Newton: “If I’m redeemed from misery by the blood of Jesus; and if he is preparing a mansion that I may drink rivers of pleasure forever!”

Newton: “If millions of millions of distressed sinners seek to Christ for relief, he has a sufficiency for them all.”

Newton: “If we could hear all that is said of us, it would not flatter us much.”

Newton: “If you walk closely with God forty years, you will have a much lower opinion of yourself than you have now.”

Newton: “In London I’m in a crowd of temptations, but in the country there is a crowd of temptations in me. My mind is a Vanity Fair.”

Newton: “It behooves us to keep a clear distinction in our minds between gifts and grace.”

Newton: “It is never ill with us but when our evil hearts doubt or forget the plainest of truths.”

Newton: “It is the triumph of grace to make the rich humble and the poor thankful.”

Newton: “It will be vain for ministers to declare the doctrines of grace unless our testimony is supported by the conduct of our people.”

Newton: “It will not be laid to my charge that I thought too highly of Jesus or expected too much from him. On the contrary.”

Newton: “It’s unnecessary to raise a hurricane to destroy us. Were he to withdraw his arm for a moment some unthought evil would overwhelm.”

Newton: “Let me always rejoice in him, or mourn after him. I will leave the alternative to him, who knows best how to suit my state.”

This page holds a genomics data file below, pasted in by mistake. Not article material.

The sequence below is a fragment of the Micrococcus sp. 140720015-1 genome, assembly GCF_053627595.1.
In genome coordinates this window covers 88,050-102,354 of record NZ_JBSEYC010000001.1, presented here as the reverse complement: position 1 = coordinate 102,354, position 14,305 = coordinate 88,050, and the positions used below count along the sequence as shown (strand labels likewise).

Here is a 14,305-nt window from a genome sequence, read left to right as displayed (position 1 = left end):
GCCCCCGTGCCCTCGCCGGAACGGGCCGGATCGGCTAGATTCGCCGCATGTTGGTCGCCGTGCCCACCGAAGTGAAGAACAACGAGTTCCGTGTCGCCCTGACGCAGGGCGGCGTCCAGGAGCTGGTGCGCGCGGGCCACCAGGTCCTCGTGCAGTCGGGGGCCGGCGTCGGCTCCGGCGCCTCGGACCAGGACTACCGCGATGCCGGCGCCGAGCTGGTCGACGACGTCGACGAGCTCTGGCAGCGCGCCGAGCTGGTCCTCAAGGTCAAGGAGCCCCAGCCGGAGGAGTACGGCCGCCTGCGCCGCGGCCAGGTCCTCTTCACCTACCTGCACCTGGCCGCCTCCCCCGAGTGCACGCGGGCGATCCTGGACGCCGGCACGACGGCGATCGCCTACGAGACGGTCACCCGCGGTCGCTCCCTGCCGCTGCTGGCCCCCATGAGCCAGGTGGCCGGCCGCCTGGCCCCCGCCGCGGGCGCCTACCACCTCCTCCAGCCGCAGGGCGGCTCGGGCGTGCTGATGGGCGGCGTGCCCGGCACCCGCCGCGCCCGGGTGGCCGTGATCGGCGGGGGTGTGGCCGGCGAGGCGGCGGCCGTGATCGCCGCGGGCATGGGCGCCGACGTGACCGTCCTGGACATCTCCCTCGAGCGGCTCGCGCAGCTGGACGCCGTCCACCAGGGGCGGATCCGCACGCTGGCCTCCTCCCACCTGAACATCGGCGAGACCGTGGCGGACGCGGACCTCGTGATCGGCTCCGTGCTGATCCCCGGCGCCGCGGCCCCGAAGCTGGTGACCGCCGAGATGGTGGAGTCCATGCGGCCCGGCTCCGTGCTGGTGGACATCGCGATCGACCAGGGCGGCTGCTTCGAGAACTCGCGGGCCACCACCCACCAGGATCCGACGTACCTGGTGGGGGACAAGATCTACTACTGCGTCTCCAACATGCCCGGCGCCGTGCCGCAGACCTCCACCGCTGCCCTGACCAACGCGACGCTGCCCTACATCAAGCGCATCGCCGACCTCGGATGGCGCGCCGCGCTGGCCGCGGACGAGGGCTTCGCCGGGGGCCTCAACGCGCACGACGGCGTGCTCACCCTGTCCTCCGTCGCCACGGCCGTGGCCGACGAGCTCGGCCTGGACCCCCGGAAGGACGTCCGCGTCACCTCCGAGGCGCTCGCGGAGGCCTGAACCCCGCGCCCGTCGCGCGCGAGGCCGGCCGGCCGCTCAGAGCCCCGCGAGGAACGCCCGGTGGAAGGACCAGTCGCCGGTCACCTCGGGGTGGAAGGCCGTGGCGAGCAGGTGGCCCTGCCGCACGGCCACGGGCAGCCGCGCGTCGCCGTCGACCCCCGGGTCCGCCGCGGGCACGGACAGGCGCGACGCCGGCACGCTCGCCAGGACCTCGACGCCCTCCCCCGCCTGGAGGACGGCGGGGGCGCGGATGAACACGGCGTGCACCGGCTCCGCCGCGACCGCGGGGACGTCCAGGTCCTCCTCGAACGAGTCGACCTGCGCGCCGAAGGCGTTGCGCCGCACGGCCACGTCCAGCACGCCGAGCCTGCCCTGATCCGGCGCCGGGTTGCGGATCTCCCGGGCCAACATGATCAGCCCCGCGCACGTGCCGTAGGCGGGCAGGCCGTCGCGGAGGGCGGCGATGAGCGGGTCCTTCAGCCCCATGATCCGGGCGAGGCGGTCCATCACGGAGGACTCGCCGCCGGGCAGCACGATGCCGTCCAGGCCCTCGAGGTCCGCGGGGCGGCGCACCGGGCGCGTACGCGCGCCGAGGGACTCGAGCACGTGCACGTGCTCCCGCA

Newton: “Let me endeavor to lead you out of yourself: let me invite you to look unto Jesus.”

Newton: “Like the sun, Christ has sufficiency to fill innumerable millions of eyes with light in the same instant.”

Newton: “Look unto Jesus. The duty, privilege, safety, the unspeakable happiness, of a believer, are all comprised in that one sentence.”

Newton: “Lord, save us from our golden calves.”

Newton: “May Christ be our theme in the pulpit and in the parlor.”

Newton: “May we sit at the foot of the cross; and there learn what sin has done, what justice has done, what love has done.”

Newton: “My heart is like a country but half subdued. Mutinies and insurrections are daily happening.”

Newton: “My heart is vile, and even my prayers are sin. My soul is very sick, but my Physician is infallible.”

Newton: “My hope is built, not upon frames and feelings, but upon the atonement and mediation of Jesus.”

Newton: “My soul is very sick, but my Physician is infallible.”